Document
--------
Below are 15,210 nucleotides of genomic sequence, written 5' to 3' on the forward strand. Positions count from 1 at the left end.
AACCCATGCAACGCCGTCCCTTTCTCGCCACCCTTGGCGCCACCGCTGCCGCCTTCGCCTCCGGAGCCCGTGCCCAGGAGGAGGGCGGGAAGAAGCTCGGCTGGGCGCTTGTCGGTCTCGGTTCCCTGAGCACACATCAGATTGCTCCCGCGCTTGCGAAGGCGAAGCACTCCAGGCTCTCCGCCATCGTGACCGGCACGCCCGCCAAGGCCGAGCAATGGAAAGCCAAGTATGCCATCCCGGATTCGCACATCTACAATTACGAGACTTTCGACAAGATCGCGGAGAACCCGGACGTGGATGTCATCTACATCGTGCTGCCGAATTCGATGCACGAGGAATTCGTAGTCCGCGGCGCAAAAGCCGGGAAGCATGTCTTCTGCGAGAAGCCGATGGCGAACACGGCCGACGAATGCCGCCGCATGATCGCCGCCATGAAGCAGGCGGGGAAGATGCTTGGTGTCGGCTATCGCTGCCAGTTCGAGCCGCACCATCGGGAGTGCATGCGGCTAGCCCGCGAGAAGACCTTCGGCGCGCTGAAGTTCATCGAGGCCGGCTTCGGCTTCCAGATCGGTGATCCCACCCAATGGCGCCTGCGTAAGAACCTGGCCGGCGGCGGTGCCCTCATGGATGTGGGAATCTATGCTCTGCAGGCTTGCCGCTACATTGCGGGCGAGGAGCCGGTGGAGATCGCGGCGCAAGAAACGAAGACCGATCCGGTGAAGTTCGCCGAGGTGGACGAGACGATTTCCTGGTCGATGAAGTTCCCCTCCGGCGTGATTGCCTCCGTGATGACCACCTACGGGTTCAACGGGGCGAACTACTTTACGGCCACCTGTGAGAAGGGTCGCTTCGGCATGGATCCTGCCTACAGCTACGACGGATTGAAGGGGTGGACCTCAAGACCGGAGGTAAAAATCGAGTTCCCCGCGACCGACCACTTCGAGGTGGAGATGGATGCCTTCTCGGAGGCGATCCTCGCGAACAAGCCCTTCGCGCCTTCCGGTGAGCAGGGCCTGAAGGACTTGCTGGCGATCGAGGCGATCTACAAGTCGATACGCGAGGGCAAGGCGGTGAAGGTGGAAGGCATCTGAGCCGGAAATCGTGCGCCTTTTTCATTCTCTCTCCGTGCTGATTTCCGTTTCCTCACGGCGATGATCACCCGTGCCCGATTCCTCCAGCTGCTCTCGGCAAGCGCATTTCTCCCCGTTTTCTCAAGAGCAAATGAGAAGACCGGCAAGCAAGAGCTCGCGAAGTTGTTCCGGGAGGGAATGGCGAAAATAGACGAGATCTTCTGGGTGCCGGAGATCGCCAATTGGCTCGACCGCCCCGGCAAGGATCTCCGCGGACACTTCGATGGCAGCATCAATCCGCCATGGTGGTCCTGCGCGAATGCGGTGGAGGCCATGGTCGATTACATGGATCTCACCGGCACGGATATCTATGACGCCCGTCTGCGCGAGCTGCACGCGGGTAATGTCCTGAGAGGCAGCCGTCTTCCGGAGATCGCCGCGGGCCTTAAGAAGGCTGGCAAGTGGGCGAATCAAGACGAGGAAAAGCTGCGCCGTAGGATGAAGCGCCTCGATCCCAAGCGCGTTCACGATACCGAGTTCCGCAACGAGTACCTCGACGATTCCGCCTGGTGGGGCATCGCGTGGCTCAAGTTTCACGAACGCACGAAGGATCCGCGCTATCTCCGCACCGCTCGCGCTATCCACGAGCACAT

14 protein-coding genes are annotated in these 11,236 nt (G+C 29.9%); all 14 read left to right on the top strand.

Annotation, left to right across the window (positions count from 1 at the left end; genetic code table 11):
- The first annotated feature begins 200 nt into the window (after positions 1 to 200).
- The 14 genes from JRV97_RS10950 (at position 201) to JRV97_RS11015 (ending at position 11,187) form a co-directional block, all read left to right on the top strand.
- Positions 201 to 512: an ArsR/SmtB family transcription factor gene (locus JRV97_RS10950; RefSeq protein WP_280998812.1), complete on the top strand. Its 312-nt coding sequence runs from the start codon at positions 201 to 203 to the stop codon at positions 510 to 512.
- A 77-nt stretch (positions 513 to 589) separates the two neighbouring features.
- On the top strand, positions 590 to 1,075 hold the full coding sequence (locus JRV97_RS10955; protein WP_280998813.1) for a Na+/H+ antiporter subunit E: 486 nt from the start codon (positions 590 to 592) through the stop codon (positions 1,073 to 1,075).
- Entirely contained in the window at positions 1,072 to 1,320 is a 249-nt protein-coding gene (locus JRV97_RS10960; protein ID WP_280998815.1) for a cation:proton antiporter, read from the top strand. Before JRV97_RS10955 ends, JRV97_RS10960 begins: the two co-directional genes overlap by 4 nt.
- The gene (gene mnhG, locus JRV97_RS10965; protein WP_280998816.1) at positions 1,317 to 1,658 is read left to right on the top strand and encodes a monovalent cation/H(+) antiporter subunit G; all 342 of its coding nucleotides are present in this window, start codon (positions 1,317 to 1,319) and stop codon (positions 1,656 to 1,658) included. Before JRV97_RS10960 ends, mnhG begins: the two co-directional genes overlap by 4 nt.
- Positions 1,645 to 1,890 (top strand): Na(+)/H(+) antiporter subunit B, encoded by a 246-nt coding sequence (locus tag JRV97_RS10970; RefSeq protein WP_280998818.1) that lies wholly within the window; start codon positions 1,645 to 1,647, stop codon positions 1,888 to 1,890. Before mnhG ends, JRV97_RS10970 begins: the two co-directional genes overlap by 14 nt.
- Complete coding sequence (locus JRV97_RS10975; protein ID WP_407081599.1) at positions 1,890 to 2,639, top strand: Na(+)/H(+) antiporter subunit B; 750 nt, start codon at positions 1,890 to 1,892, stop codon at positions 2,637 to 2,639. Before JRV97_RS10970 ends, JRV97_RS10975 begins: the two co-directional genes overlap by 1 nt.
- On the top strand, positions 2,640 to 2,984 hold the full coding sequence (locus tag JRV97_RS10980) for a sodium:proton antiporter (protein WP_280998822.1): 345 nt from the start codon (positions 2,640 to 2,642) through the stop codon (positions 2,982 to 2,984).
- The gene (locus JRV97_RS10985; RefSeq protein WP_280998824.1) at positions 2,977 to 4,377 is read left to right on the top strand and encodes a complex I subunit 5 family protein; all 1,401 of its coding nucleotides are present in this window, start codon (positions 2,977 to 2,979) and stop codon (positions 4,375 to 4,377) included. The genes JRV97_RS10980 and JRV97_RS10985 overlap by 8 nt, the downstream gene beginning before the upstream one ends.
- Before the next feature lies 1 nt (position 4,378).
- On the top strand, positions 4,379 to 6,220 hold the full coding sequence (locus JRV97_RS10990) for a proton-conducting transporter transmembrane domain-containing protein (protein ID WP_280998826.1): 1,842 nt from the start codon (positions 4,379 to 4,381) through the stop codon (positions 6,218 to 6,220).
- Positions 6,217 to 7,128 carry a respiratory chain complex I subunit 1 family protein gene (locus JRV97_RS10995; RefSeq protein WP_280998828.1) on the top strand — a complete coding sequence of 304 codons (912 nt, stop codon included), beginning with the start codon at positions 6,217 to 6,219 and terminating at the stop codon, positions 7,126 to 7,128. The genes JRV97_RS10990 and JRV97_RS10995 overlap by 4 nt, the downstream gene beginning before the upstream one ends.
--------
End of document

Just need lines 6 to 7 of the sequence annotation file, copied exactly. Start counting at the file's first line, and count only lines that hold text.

- The 14 genes from JRV97_RS10950 (at position 201) to JRV97_RS11015 (ending at position 11,187) form a co-directional block, all read left to right on the top strand.
- Positions 201 to 512: an ArsR/SmtB family transcription factor gene (locus JRV97_RS10950; RefSeq protein WP_280998812.1), complete on the top strand. Its 312-nt coding sequence runs from the start codon at positions 201 to 203 to the stop codon at positions 510 to 512.